Who wouldn’t want to eat a tender, moist, and flavorful turkey for their Thanksgiving feast? Brining is a salt marinade which causes the meat tissues to absorb water and flavorings by breaking down the proteins. This is why brining is a popular method of preparing a Thanksgiving turkey because any moisture loss while roasting still produces a juicy and flavorful turkey.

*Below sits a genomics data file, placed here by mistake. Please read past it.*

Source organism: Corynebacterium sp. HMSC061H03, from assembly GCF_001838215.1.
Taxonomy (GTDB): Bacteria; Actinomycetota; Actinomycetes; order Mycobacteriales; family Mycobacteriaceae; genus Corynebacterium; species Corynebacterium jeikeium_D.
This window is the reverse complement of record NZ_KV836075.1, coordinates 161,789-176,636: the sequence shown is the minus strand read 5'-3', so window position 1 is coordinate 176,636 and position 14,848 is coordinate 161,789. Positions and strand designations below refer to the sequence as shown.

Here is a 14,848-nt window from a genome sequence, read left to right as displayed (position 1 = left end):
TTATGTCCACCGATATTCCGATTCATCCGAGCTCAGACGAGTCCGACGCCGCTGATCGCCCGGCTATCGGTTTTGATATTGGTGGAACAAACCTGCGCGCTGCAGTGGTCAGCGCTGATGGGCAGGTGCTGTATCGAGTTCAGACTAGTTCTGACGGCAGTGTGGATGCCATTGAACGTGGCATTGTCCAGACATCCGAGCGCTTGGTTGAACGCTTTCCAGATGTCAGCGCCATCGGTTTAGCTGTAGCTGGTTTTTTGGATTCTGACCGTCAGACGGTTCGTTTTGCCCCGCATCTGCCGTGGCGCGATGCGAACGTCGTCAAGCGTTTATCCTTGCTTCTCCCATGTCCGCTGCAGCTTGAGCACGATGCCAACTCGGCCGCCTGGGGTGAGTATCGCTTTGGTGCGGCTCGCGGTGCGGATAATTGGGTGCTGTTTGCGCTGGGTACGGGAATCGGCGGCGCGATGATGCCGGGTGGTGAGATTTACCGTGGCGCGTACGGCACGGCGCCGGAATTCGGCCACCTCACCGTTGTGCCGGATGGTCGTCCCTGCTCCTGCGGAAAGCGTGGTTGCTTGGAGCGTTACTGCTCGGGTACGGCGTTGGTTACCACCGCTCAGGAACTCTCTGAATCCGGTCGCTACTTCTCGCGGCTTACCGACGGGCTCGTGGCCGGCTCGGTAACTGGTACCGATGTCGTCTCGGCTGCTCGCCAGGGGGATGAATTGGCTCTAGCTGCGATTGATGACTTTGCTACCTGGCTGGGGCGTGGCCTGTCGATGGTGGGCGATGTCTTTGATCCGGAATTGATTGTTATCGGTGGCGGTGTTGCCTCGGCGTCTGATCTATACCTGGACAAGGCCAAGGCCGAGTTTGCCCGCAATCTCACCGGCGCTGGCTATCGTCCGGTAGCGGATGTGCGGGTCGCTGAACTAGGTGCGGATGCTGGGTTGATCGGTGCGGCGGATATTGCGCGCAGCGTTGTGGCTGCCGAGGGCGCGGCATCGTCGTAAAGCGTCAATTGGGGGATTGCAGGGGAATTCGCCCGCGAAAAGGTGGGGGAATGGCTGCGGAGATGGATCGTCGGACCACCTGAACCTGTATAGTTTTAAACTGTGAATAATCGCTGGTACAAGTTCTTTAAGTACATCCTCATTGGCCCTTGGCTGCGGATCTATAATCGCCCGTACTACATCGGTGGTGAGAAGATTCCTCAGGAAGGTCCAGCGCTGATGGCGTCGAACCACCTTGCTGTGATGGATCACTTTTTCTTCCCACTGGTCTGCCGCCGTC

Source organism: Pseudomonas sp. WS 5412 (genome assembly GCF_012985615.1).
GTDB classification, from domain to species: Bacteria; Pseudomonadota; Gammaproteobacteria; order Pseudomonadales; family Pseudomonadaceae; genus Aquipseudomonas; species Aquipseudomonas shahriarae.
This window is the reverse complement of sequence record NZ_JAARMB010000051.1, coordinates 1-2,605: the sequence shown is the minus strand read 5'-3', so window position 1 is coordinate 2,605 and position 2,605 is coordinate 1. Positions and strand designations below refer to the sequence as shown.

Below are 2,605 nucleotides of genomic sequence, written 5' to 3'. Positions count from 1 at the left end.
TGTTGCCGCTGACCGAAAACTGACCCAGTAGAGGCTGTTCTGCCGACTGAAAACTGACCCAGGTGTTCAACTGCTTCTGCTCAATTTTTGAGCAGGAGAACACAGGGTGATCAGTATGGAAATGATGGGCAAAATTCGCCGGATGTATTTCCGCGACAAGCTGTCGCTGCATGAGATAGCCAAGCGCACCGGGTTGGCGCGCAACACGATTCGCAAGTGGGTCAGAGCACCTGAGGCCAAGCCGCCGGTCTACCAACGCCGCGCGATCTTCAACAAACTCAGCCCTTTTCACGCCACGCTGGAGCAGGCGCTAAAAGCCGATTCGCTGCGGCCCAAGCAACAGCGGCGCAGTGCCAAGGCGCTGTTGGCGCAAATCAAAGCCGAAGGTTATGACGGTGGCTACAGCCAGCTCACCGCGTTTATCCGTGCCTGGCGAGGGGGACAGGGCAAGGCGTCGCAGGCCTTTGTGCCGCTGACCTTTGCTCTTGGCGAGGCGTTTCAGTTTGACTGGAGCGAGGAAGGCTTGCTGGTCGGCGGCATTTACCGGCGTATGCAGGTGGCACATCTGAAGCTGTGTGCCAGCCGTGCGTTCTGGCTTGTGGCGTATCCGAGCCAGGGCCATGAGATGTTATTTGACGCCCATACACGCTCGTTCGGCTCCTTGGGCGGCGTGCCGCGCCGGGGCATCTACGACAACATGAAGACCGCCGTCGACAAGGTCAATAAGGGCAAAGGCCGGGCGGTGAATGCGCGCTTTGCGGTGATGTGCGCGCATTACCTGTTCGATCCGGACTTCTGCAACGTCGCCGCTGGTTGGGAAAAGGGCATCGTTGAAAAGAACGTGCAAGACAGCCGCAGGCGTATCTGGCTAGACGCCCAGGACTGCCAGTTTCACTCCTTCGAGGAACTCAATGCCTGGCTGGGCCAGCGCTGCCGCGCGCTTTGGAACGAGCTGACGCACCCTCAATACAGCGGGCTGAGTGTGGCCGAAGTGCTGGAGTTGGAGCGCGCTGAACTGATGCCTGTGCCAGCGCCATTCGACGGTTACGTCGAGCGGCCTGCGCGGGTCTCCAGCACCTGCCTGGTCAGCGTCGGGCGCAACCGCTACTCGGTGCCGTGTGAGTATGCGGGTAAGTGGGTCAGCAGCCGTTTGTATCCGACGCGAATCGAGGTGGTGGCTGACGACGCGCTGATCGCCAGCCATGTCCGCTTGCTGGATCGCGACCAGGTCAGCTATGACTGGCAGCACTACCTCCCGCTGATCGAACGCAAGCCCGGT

I placed an oven roasting bag in a large soup pot with the opening of the bag over lapping the rim of the pot, carefully placing the turkey in the bag. Many people will tell you to brine your turkey in heavy duty garbage bags, Home Depot style pails, and XXL size ziplock bags. I’ve read that garbage bags shouldn’t be used because they are not made from food-grade plastic. Unless you have a second refrigerator, I don’t see how a large pail can fit in a family refrigerator. I also had a hard time finding the XXL ziplock bags. So what I decided the most practical thing to to do was buy poultry oven roasting bags I knew would fit my turkey. I also emptied out, washed, and sanitized the bottom meat drawer of the refrigerator. I found this was a good way to brine my turkey with the least amount of hassle, taking up the least amount of space, and kept the turkey nice and cold. I slowly poured the brine into the bag and tied a loose knot.I carefully transferred the turkey to the (cleaned and sanitized) meat drawer from the refrigerator with the knot facing upwards. I marinated the turkey for 1 day before turning the turkey over so the top side was bottom, and the bottom was top. This way both halves of the turkey had ample time to marinate. I basted the upper side of the turkey once during the process. When it was time to roast the bird, I rinsed the turkey again, including the inner cavity. I patted the turkey dry before lathering with seasoned butter before cooking. This is how I brined the bird and highly recommend you do the same for moist, flavorful turkey! Notes: Someone suggested in the comments that you should brine your bird for 1 hour for every pound. I think this is a good rule of thumb but I have brined for longer with good results too. I’m getting asked a lot if a person can brine a pre-seasoned turkey. Technically speaking, experts say not to. However, I have and I cut the brine time down in half with no problems of excess salt. I am not recommending you do this but just sharing my own experience. Your mileage may vary (YMMV). It’s important to note that you do not want to brine a kosher or self-basting bird. Otherwise the turkey will be too salty. Most brining recipes call for a gallon of water or stock and a cup of salt and sugar each. From there, people often add apple juice, vinegar, whiskey, and other aromatics. I like to keep things simple by using ingredients I have in the pantry.